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Half a million more children forced into poverty by 2015, warns Children’s Commissioner

Government is breaching its ‘obligations on children’s rights’, concludes report

Over half a million more children will be forced into poverty by 2015 because of Government fiscal policies and tax and benefit changes, according to a report published by the Office of the Children's Commissioner for England.

The report,  Child Rights Impact Assessment of Budget Decisions: including the 2013 Budget, and the cumulative impact of tax-benefit reforms and reductions in spending on public services 2010 - 2015 is based on a detailed quantitative analysis of the cumulative effects of cuts in public spending and tax and benefit changes. The work was carried out by expert independent economists. It does not take account of the Chancellor's announcements in the Spending Review statement this week.

The changes will have the greatest negative impact on families with children who are losing, on average, £41.07 a week. Single parents and those with disabled children are particularly hard hit, with the former losing 7.8% of their income. The income of families with children has been reduced by over twice as much as similar families without children.

The report says that Universal Credit and reforms that will come into force by 2015 and 2016 will go some way to offsetting the negative effects of fiscal measures and benefit reforms for some families, but will not cancel all the losses that families have experienced since 2010.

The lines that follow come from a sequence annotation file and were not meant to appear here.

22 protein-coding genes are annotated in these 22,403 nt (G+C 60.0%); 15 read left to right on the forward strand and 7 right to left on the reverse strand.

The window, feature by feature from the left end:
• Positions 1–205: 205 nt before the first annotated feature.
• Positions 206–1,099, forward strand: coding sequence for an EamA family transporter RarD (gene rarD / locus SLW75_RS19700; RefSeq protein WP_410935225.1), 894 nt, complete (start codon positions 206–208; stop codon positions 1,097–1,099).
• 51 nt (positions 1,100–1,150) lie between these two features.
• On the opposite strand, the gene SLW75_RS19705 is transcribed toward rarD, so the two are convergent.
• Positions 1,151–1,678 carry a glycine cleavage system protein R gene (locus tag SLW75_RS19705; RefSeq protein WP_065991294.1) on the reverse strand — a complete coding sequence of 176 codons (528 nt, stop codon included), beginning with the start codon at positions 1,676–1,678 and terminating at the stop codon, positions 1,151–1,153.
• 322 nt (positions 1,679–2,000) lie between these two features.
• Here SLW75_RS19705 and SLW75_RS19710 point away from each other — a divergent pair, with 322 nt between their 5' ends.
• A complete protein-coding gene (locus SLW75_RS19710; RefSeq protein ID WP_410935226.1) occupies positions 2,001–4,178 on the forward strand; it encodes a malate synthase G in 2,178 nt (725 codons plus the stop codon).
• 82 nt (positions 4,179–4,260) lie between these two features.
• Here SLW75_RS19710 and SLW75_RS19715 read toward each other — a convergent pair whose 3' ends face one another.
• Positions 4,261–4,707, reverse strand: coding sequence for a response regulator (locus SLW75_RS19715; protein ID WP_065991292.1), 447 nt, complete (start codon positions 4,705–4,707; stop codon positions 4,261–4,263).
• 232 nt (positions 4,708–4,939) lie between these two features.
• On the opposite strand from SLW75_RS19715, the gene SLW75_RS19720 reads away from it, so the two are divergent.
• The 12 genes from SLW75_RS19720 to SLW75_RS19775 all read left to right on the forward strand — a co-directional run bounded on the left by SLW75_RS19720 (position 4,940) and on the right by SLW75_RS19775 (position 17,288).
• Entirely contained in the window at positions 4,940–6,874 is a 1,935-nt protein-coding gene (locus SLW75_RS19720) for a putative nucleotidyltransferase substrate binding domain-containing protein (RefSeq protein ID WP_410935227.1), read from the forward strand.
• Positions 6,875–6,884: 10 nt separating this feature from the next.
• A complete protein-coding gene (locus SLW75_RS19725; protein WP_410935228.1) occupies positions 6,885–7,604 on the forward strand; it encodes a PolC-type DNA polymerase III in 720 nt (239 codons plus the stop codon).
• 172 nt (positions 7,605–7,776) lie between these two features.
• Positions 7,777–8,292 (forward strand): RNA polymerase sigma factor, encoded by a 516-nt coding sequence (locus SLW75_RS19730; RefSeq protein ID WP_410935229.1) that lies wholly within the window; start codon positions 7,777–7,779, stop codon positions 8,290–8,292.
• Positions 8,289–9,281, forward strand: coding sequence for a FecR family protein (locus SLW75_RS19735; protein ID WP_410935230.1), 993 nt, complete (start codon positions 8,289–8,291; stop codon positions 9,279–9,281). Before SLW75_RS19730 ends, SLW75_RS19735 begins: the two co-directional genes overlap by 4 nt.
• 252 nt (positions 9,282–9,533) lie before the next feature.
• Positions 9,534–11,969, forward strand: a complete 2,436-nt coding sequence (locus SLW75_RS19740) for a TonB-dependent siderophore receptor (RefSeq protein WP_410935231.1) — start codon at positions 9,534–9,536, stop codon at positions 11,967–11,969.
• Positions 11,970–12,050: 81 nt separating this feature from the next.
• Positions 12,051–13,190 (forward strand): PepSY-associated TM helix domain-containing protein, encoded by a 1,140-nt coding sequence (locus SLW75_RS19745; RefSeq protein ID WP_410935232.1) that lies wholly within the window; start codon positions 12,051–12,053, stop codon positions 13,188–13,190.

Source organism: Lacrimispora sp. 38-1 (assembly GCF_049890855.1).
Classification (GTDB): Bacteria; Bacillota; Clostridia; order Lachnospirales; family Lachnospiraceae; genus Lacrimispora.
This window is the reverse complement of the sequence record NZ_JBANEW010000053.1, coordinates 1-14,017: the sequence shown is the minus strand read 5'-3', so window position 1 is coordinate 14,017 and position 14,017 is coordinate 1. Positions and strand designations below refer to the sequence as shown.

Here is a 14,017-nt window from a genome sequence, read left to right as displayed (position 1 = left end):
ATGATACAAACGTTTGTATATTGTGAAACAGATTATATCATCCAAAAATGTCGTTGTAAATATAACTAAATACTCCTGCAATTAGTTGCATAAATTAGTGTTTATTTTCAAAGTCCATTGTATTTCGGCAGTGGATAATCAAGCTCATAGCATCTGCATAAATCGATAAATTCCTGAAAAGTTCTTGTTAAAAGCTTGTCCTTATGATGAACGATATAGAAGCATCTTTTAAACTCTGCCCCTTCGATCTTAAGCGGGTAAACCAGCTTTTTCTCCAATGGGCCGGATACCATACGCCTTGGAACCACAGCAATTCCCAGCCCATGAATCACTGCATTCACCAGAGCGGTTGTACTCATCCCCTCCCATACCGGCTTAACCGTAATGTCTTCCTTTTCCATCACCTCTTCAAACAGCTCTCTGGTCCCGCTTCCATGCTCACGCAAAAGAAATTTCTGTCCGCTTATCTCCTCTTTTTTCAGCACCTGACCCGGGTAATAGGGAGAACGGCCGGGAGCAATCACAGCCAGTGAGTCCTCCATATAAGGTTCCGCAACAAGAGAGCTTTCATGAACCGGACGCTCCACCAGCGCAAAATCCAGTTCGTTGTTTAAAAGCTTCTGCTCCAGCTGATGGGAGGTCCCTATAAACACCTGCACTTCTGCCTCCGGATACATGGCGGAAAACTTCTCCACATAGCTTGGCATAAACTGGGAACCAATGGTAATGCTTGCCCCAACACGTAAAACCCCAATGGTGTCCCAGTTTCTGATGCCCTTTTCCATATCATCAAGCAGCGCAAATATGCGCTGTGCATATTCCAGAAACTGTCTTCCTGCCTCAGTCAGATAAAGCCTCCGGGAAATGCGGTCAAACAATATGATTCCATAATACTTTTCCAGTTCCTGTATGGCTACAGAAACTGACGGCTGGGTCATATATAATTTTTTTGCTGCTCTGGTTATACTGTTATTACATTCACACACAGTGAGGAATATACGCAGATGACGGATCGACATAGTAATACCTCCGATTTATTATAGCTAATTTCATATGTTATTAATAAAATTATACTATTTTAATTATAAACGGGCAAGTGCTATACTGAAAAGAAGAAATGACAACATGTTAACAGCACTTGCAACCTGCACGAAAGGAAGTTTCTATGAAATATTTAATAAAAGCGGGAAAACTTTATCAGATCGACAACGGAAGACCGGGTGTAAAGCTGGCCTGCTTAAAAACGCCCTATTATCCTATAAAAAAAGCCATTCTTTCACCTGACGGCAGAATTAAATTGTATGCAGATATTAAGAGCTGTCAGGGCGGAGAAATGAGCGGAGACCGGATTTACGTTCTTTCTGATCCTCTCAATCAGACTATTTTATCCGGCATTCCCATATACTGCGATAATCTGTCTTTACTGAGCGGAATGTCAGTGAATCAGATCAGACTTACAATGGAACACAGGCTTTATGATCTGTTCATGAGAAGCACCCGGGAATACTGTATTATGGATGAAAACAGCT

The report sets out the negative effect the changes are having on children against the international duties the Government has signed-up to. The evidence suggests that the Government has not complied with the obligation to implement children's rights to the maximum extent of the resources available to it. This is in stark contrast with its stated commitment to reducing child poverty.

Howard Reed, Director of Landman Economics, said:

"The reductions have a bigger percentage impact on poorer families than richer families, meaning that children in poor families lose out most of all. Current policies are likely to result in an extra half million children in poverty in the next five years."

Responding to the Spending Review Statement by the Chancellor, Alison Garnham, Chief Executive of Child Poverty Action Group, said:

"A spending plan with a long term vision for Britain would have the wellbeing and development of our children at the heart of it, whereas the Coalition's strategy has been to put families at the frontline of austerity. When millions of British children are left to grow up in poverty, everyone's future prosperity suffers."

The Children's Commissioner's report can be read here.